I think that's how it works anyway, please someone correct me if I'm wrong.

Yellowtip Sun 27-Jan-13 22:37:46

A superselective has no catchment area as such so competition for places tends on the whole to be fiercer. Broadly speaking a superselective takes the top 5 to 10% of the ability range whereas a grammar in a fully grammar area will take the top 25%.

Yellowtip Sun 27-Jan-13 22:38:19

Cross posted.

HollyBerryBush Sun 27-Jan-13 22:42:14

Which counties still have the 11+?

LB Bexley
LB Bromley
LB Kingston

hang on - I'll get you a list!!!!

[hide] 1 North West England 1.1 Cumbria
1.2 Lancashire
1.3 Liverpool
1.4 Trafford
1.5 Wirral

2 Yorkshire and the Humber 2.1 Calderdale
2.2 Kirklees
2.3 North Yorkshire

3 East Midlands 3.1 Lincolnshire

4 West Midlands 4.1 Birmingham
4.2 Stoke-on-Trent
4.3 Telford and Wrekin
4.4 Walsall
4.5 Warwickshire
4.6 Wolverhampton

5 East of England 5.1 Essex
5.2 Southend-on-Sea

6 South East England 6.1 Buckinghamshire
6.2 Kent
6.3 Medway
6.4 Reading
6.5 Slough

7 South West England 7.1 Bournemouth
7.2 Devon
7.3 Gloucestershire
7.4 Plymouth
7.5 Poole
7.6 Torbay
7.7 Wiltshire

8 Greater London 8.1 Barnet
8.2 Bexley
8.3 Bromley
8.4 Enfield
8.5 Kingston upon Thames
8.6 Redbridge
8.7 Sutton

ItsAllGoingToBeFine Sun 27-Jan-13 22:48:16

I'm glad I'm Scottish! Go to feeder primary, go to secondary done. Most people go to their catchment school and I think they have to give you a place if you are in catchment. They will try and fulfil placing requests, but there aren't that many - and certainly not this ridiculous scrabble for places in England.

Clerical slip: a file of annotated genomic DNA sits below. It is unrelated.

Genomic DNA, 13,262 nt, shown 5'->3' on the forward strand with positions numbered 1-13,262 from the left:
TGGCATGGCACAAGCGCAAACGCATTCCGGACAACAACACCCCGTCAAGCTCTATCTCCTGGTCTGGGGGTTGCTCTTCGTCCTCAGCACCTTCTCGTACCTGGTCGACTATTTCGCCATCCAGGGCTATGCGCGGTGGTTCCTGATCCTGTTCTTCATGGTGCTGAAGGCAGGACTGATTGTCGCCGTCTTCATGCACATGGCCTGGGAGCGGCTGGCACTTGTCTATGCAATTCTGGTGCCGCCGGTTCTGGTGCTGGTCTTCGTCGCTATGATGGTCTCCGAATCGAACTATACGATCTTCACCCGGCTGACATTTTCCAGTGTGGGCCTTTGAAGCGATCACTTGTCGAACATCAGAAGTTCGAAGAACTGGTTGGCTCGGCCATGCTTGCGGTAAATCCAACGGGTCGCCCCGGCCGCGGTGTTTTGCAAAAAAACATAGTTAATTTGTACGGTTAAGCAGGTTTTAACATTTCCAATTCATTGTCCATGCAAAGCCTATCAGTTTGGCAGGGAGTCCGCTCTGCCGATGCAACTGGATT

Pilgit Sun 27-Jan-13 22:52:02

I went to a true comprehensive. I was in the top set for everything. Academic ability meant jack shit at my school - sport and sporting achievement was everything. I was also in the music crowd and did a lot of stuff for the school but there was never any acknowledgement from the school of what any of us did for it, the only people given any sort of approval or reward were the sports crowd. Schools should create an environment for every child to thrive and for every child to achieve to the best of their ability and each to be recognised as worthwhile. How that is achieved is a matter of debate and personally I am against mixed ability teaching (any experience I had of it was utterly dreadful)

bringnbuy Sun 27-Jan-13 22:53:46

seriously hard to get into grammar within walking distance to where we live. 20 years ago dd would have walked into that school as naturally clever however she doesn't stand a chance. i know someone who is a teacher there. the girls there are SERIOUSLY heavily tutored ie lots tutored more than once a week from year 2/3. about 1500 give or take apply even though only 130 places. apparently they have to have tutors there giving special tuition as there are a fair few pupils who have got in that aren't naturally clever enough, just got in by being geared up to sit the style of exams. i went to state school, i don't have a problem with state school, cannot afford private. the thing that always stands out in my mind that appears to be different when i look at the girls coming out of the grammar compared to the average girl i see coming out of two local state secondary schools is that the girls coming out of the grammar school look totally focused on achieving whilst an awful lot of the girls coming out of the two local state schools look like their main concerns are getting laid and what their hair looks like/landing a wealthy footballer to take care of them sad

seeker Sun 27-Jan-13 22:57:13

Thee is possibly an argument for super selectives- there may be children who are so very bright that their needs cannot be met in a comprhnsive school. But they are a very small %. Like the tiny % who are so talented in music or sport or whatever that they need specialist education whic accomodates them.

But apart from that, selective education is divisive, unfair and counterproductive.